Sec. if] HSÜAN-TSANG'S NOTICE OF P`I-MO AND MARCO POLO'S PEIN 455
Hsi yü-chi that 300 li to the east of the Khotan capital the pilgrim was shown in the middle of a great desert marsh an area of several thousands of acres where the ground was completely bare and of a dark-red colour 3. Tradition asserted that this was the spot where in old days a large army from the Eastern kingdom, i. e. from China, counting a million of men, was met in battle by the king of Kustana at the head of a hundred thousand horsemen. The troops of Kustana having been defeated, the king was made a prisoner, and all his men slaughtered. Their blood gave to the soil its red colour. Similar local legends, intended, no doubt, to account for pieces of ground of which the striking red colour exercised popular imagination, were heard by Hsüan-tsang elsewhere on his travels'.
Going thirty li or so to the east of this battle-field, the pilgrim arrived at the town of P i-mo 4%M. Here there was a miracle-working statue of a standing Buddha carved in sandalwood, and about twenty feet high 6. ' Those who have any disease, according to the part affected, cover the corresponding place on the statue with gold-leaf, and forthwith they are healed. People who address prayers to it with a sincere heart mostly obtain their wishes.' The local tradition, which the Hsi yü-chi relates at great length, asserted that this statue had been made by Udayana, king of Kau§âmbi, and that after Buddha's death it came through the
air to the town of Ho-lao-lo-chic ,t jp_. The people of that town were rich and prosperous,
but had no regard for Buddhist teaching. Hence, though the image displayed its miraculous power, no worship was paid to it. When subsequently an Arhat came and respectfully saluted the statue, the king, to whom his strange appearance had been reported, ordered him to be covered with sand and earth. The Arhat in this condition was deprived of food, but a pious man who had previously worshipped the statue, secretly supplied him with nourishment. When the Arhat was at the point of departure he predicted to this pious person that in retribution for what he had suffered the town would within seven days be covered by sand and earth and all the people perish.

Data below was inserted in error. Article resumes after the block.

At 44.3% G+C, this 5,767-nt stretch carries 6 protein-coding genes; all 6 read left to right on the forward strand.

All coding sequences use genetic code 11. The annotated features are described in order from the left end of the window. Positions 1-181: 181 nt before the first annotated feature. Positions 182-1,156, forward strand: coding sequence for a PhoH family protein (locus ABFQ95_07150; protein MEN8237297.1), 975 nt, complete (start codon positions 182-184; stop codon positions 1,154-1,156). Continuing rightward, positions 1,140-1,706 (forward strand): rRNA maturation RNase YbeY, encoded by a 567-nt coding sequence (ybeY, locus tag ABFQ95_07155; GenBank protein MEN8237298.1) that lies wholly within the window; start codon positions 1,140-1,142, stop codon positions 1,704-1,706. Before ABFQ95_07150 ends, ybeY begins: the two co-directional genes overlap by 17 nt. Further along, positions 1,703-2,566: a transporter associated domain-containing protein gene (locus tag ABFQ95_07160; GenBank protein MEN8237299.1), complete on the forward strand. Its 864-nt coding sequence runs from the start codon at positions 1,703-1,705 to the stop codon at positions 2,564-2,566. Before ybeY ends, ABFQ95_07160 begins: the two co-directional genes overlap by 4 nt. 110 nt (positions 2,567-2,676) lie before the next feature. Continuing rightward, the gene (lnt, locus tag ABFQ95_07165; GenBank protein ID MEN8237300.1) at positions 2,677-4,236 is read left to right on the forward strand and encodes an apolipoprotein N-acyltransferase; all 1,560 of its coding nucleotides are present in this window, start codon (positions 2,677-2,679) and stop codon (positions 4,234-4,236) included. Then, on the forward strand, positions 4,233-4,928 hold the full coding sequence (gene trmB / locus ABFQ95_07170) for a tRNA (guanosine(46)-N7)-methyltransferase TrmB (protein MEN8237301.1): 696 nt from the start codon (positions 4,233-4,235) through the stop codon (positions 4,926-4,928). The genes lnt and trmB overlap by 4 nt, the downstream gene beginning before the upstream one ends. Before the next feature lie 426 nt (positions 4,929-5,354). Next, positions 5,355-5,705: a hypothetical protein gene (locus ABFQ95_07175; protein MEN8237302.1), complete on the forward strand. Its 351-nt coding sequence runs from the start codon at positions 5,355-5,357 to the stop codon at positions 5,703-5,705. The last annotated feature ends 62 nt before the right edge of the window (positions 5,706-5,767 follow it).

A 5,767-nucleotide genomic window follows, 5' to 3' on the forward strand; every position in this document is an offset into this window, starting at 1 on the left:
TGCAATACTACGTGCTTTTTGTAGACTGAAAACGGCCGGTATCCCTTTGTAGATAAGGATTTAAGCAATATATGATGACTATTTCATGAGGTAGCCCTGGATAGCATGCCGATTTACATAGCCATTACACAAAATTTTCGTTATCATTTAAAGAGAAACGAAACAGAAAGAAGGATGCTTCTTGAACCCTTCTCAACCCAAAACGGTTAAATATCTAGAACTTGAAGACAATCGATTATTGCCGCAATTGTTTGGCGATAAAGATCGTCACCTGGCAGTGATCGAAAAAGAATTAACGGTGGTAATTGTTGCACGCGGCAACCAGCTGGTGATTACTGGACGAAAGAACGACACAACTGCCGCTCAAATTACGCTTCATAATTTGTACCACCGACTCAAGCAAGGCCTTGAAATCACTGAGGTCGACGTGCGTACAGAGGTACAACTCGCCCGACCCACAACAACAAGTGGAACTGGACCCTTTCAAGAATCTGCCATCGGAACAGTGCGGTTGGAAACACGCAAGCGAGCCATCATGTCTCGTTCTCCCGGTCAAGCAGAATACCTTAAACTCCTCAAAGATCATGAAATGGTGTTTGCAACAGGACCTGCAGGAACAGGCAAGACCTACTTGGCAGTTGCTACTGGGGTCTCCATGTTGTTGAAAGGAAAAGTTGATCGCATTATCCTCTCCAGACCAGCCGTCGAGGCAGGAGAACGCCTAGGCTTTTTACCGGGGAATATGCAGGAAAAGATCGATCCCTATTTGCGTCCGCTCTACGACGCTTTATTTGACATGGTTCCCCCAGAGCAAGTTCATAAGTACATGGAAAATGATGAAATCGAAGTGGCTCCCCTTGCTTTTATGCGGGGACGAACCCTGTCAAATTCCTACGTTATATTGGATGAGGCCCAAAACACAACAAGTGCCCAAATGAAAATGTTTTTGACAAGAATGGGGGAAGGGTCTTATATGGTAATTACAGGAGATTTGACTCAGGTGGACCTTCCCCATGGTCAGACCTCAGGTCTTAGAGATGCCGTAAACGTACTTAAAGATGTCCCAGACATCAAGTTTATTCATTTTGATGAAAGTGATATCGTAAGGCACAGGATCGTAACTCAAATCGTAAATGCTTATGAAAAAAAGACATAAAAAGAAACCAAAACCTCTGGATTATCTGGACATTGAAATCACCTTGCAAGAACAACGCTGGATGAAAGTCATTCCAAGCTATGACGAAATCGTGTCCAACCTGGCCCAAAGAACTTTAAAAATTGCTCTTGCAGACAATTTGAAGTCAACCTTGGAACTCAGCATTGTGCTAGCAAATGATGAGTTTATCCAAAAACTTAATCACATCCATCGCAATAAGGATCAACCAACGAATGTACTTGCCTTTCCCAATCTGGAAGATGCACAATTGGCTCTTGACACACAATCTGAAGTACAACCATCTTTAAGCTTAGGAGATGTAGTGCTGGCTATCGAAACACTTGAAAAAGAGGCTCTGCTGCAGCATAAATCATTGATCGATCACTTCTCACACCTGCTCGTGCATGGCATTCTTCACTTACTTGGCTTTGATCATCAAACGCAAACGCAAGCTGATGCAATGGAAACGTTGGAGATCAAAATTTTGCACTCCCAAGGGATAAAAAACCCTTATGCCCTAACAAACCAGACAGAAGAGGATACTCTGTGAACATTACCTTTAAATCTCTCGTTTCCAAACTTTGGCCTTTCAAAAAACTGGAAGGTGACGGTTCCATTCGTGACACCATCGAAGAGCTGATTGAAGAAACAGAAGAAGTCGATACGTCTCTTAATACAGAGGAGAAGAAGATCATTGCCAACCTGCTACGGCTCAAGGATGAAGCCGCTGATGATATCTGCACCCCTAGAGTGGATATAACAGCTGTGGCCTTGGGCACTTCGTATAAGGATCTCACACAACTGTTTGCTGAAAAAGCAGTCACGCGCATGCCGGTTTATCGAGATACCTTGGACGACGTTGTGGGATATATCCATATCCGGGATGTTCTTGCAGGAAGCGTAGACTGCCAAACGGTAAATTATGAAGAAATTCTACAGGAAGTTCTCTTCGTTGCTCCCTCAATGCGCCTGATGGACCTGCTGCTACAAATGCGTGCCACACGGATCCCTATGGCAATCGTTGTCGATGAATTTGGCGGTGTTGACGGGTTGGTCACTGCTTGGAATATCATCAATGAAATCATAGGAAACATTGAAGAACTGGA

Warned to look to his own safety, the pious man told his relatives and friends of the impending doom, but was treated by all with ridicule. On the second day there arose a great wind, which ' carried before it all the dirty soil, whilst there fell various precious substances ' 6. The pious man, who was thereupon reviled afresh, prudently ` excavated for himself a secret passage leading outside the town. On the night of the seventh day there fell a rain of sand and earth which filled the interior of the town. The pious one escaped through his passage, and going eastwards came to this country, and took up his abode in Pti-mo. At the same time appeared there the statue which he worshipped. Ancient tradition said : " When the law of Sâkya is extinct, then this image will enter the dragon-palace." The town of Ho-lao-to-chia is now a great sand mound. The kings of the neighbouring countries and persons in power from distant spots have many times wished to excavate the mound and take away the precious things buried
s See Mémoires, ii. pp. 242 sq. ; Beal, ii. p. 322 ; Watters, Yuan Chwang's Travels, ii. p. 298. There is apparently nothing in the wording of the text to justify Julien's assumption that the battle here related is the one which was supposed to have preceded the foundation of the kingdom of Kustana ; see above, p. 157. The very mention of a ' king of Kustana' speaks against it. Rémusat, Ville de Khotan, pp. 6o sq., assumes an error in the text and attributes the victory to the Khotan king.
See, e.g., his description of the spot of Buddha's ' body-offering' (Mémoires, i. pp. 164 sq.; Beal, i. p. 146), which
I have had occasion to discuss in detail in my Archaeological Report, N. W. Frontier Province, 1904-05, pp. 4i sqq. s The Life, which gives an abbreviated account of Psi-mo, makes the statue thirty feet high, and describes it as distinguished at the same time by the beauty of its form and an attitude grave and severe ' ; see Vie de H.-Ths., p. 289.
This version of Beal's is supported by Watters. Julien, Mémoires, ii. p. 245, assumed a corruption of the text and substituted characters meaning ' sand and earth' for ' various precious substances.'